A good push on our desire to squeeze human interactions and results into simple answers when the truth is things are very complex.
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As is often the case with these kinds of books, I enjoy about half and completely zone out for the other half!
This one covered interesting ideas, it was a little dry, but enjoyable for the most part (…well, the part I paid attention to anyway!).
As a fan of Freakonomics, Predictably Irrational and Thinking Fast and Slow (among many others of the cognitive ilk) at first I thought this title might not have much new information for me. Indeed, most of the topics covered are familiar ground for me. Still, the social tack taken here really cements how relying solely on common sense can get you into trouble. Clear, articulate yet never dull. Great stuff.
Love the fact that Mr. Watts read this himself, gives it so much more texture than most. And more importantly, his insights and ideas are brilliant, fun to listen to and think about.
Watts lays out a solid survey about why, in many cases, the reasons we think cause certain things to happen, just may not be the case. Solid narration.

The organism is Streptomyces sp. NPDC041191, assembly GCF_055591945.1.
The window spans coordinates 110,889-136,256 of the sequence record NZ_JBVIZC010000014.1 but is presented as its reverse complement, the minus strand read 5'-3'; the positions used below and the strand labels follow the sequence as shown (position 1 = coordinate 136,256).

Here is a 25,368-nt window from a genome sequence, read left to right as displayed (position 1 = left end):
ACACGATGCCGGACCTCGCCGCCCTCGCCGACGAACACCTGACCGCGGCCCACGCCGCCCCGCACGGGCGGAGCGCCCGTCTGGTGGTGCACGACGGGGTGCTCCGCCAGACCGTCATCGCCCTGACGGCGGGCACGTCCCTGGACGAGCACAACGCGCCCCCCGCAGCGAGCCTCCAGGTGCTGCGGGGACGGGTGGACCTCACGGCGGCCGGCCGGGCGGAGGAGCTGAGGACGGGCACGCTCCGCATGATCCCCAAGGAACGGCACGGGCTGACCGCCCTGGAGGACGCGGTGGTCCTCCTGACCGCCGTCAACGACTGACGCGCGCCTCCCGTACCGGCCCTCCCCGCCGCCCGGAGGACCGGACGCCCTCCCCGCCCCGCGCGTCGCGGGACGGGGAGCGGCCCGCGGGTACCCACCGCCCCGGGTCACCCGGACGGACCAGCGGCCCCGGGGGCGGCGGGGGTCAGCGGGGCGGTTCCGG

It's a pity that although it has some interesting thoughts, even though some are rehashed from others, there is always a hidden job interview for a central planner in books like this:"Hire me, I have found an argument to put a sauce of scientific respectability over your grab of raw power over people."
After heralding the power of accumulated wisdom of freely trading individuals, he names cap and trade and all kind of government coerced programs of taxation as examples of free markets. He also blames the financial crisis on the foolishness of crowds, ignoring that a small elite is setting interest rates, inflating money supply and directing the masses with laws as central planners, being lavishly campaign donated by Freddy and Fanny just before these mortgage giants needed a bailout.
In the same line he ponders about how the hell to devise a reward scheme that is fair in the banking world, with all kinds of regulations, while ignoring the most obvious one:let them fail and don't throw in the bailout slaves at the point of a gun. But getting rid of power is not an argument that falls good in a job applications with the coercive elite, so more power to patch the problems of previous power is the rule.
I thought this was going to be a book about how things work. It is, instead, his opinion and commentary on society. The title could not be more misleading. I want my money back.